Monday, 30 July 2012

The Sweet smell of specimen fishing at Lavender Hall Fishery

When you've been catching carp for a while and the five to eight pounders are becoming a regular occurrence, you start to get a little cocky and begin dreaming of bagging a world record, or at least one that causes your biceps to strain and your back to ache a little when you pick it up. So with this in mind, Jocky and I decided it was time to drag our backsides down to what is commonly called a 'specimen lake!' thinking 'How hard can it be?' and 'We'll just use bigger lumps of luncheon meat!' - Easy! No.

Postman Pat finds a convenient parking space while
delivering the Riviera Kid's copy of the Beano spring
fishing guide
The venue we chose for our big game extravaganza was Lavender Hall Fishery in Coventry. We arrived early and after negotiating a small farmyard hay-bail storage style car-park we were pleased to find a picturesque cafe and tackle shop next to one of the five lakes that are contained here. After a pleasant chat to the friendly owner and a delicious cup of coffee (always a good barometer of a fishing venue in my book) we opted with bravado for the 'Station' specimen pool. At £13 for a day ticket, it's a little more expensive than we were used to, but with thoughts of landing a great white shark of a carp, we were more than happy to shell out the going rate. We collected our tickets, braced ourselves for a phone call to Norris McWirter and asked for directions.

A nice scenic picture of Jocky's chair. He was off checking
the voltage on the train line.
Now, you might wonder that 'The Station' is an odd name for a fishing lake. So did we. That is until we trundled on down in the red van and found that we were situated a mere twenty-five feet from a stopping point on the West coast main line (or something to that effect). Conveniently situated for vanless fisher folk or a quick shopping trip into the city, but a bit disconcerting when your best carp-summoning spells are broken with automated cries of 'Mind the gap' and 'Beware of the doors (of perception??)' Still, it didn't seem to bother any of the entrenched bivvied bods that were scattered around the its shores. I think Jocky found it a little more of a strain as he has a bit of a soft spot for locomotive engineering and the instant recall of West Midland train timetables. Thank goodness it wasn't an Eddie Stobart depot or I wouldn't have seen him for dust!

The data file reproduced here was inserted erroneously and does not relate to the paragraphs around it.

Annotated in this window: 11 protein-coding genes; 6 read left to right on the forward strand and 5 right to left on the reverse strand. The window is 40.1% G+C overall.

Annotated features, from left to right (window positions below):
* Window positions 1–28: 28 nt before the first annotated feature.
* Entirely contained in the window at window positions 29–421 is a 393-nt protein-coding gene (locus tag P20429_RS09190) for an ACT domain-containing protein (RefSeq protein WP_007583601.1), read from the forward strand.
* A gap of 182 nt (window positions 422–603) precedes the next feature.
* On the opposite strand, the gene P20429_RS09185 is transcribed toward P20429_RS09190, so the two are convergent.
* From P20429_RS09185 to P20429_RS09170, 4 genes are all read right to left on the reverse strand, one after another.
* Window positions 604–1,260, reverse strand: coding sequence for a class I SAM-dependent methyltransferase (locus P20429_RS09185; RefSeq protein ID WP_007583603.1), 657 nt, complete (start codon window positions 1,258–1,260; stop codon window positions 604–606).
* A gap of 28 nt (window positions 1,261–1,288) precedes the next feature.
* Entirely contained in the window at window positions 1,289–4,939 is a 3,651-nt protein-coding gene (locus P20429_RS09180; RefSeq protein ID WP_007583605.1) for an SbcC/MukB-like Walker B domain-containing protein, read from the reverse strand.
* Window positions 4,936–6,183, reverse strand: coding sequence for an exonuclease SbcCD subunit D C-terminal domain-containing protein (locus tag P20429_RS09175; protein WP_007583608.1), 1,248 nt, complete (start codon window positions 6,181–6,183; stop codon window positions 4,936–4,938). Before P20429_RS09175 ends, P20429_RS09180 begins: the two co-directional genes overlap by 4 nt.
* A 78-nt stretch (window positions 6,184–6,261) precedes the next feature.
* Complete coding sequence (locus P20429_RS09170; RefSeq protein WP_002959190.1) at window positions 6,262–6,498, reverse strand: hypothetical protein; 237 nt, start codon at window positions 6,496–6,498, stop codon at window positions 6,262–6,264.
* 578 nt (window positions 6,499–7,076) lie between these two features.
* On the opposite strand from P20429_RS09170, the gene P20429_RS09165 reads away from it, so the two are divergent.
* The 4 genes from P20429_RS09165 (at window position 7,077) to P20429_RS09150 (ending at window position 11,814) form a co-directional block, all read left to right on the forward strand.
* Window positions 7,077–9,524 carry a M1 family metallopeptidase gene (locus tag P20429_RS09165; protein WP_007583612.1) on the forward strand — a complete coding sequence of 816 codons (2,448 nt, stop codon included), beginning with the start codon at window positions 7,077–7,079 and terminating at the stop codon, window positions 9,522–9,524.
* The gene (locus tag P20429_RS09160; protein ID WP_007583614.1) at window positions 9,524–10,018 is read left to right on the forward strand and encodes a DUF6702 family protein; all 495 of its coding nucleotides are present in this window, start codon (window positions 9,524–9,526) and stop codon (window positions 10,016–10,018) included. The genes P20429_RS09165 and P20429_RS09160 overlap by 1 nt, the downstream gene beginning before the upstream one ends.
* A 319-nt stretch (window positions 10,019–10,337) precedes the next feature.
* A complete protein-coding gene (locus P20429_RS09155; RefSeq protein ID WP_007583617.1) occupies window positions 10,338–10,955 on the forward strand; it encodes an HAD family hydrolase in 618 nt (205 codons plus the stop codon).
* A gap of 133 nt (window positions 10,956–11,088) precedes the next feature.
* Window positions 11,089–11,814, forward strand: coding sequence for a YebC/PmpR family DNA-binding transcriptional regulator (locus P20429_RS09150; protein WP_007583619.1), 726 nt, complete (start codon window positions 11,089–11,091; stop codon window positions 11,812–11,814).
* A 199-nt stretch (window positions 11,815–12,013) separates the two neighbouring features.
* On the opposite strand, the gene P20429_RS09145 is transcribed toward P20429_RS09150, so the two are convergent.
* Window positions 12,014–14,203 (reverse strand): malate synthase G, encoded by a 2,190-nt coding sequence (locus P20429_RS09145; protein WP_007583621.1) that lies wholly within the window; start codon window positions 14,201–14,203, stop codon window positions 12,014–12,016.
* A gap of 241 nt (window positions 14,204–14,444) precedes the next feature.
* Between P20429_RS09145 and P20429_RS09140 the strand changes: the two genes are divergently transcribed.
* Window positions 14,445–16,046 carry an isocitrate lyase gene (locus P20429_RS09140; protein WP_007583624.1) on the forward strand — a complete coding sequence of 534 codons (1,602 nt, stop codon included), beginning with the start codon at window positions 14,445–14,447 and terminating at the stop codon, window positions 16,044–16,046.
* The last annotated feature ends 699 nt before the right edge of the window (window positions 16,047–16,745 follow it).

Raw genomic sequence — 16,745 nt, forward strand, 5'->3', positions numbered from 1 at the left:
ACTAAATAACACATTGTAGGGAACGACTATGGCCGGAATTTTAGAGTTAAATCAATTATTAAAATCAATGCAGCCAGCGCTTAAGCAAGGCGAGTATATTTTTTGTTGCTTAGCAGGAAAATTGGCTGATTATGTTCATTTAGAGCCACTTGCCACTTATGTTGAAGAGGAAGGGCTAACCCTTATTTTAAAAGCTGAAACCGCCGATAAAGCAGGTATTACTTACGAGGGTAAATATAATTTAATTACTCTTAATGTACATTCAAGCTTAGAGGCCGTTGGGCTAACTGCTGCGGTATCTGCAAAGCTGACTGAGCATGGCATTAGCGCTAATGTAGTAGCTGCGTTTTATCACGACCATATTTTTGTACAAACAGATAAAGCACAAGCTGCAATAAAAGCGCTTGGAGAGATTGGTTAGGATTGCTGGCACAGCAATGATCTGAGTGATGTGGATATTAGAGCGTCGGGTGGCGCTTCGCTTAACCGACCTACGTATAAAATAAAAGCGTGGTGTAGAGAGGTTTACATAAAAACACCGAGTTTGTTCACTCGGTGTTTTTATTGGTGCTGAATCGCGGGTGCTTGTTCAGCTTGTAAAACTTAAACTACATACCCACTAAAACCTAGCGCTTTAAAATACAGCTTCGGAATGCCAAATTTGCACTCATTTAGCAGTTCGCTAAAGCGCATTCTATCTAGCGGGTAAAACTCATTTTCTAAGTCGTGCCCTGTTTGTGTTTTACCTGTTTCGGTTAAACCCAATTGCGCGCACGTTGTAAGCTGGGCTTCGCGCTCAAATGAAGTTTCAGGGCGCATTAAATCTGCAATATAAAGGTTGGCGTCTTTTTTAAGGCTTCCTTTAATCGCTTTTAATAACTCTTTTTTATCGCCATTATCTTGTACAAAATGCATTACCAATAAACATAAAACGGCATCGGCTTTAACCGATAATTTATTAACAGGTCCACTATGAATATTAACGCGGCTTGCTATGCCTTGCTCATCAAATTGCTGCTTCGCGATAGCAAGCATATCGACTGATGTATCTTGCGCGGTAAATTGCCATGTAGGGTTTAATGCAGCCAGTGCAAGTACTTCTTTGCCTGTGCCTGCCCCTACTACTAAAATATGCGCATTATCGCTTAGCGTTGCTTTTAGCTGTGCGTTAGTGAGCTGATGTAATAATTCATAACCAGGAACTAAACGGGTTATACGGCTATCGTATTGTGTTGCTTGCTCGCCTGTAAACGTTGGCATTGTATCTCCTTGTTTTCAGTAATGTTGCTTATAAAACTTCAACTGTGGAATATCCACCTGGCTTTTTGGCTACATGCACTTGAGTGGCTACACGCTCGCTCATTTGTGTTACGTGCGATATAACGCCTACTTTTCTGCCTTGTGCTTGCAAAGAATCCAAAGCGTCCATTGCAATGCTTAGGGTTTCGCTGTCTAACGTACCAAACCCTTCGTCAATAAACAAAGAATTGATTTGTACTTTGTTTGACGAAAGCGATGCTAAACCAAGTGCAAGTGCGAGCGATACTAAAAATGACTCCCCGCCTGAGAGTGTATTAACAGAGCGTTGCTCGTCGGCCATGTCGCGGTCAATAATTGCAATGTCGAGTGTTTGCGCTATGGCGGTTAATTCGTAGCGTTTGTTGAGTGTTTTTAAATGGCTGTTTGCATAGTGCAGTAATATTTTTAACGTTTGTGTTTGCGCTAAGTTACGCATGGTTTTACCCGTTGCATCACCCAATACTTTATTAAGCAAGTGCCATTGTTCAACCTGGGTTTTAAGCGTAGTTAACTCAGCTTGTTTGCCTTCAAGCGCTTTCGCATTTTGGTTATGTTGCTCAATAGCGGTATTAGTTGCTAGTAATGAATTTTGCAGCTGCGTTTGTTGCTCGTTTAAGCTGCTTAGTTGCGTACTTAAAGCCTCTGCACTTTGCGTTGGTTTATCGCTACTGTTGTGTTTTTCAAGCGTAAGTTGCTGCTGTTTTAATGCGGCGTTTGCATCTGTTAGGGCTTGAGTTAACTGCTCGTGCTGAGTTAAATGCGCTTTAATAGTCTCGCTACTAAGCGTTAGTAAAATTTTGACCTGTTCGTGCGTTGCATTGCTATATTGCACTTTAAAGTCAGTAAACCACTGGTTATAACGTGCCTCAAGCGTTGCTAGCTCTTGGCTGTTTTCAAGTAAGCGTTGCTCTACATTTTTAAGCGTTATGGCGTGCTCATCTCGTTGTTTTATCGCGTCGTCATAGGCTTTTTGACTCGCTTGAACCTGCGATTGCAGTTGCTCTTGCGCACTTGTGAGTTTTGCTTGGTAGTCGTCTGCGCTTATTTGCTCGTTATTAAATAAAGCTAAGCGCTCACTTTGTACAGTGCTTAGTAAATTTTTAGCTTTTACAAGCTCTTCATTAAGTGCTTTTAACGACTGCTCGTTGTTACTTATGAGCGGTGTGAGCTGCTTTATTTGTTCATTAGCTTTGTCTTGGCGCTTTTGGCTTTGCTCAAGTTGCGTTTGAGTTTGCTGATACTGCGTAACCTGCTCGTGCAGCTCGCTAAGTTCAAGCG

Jocky's dream of a bream. We did think about frying it for
our sandwiches, but stuck to Snickers bars instead.
Anyway, to cut out the waffle, this specimen fishing is not as easy as it seems (No! You don't say!) You can't just chuck out your pound of ham and expect the lesser spotted giant carpicuss to roll in every five minutes. Jocky did at least have time to pour us both and excellent cup of coffee, and finish most of our lunch before he had the first hit. A nice bream. But hardly the fish we'd been dreaming of. A couple of lads camped out along the bank pulled out a great fish of about 15lb so that kept our spirits up. The next few hours were spent frustratingly pulling out 'smallish' silver fish and visiting the rather nice cafe, and to be honest, we were just coming to the conclusion that we were not cut out to be specimen anglers when, yes, you guessed it, We had our first big triumph!!!

Thomas the tank engine arrived on the dot of 4:15. A
real elbow-creaker of a common.
After a short battle of no more than ten minutes, The Riviera Kid struck gold with a decent fish of 10lbs. 'Only ten?' I hear you shout. Yes, only ten but actually my biggest carp to date and, we thought at the time, the start of a lucky streak. The fish looked ok but it had a bit of scale damage on its upper back. With one whale in the bag, we continued with renewed enthusiasm for a while longer. Alas, aside from a couple more silvers, we had no luck and reverted once more to the comfort eating of the cafe.

I think we were a bit too hopeful of cashing in big at our first visit to a specimen lake and rather underestimated the time that has to be put in to bag the big 'uns. I'm sure that there are people who strike lucky first time (plenty of photographs on the cafe wall of eight year old kids putting my ten pounder to shame) but I think if we really want to move up a class, a bit more preparation is in order. In fact thinking about it, I rather fancy one of those camouflaged bivvies, my very own lakeside kettle and one of those comfy little bed seats that I can snooze on whilst not catching anything. Oh well, dream on.

Riviera Kid

1 comment:

  1. Thank you for sharing and for this nice information. I really appreciate your work, keep it up.

    Southeast Alaska Fishing Lodges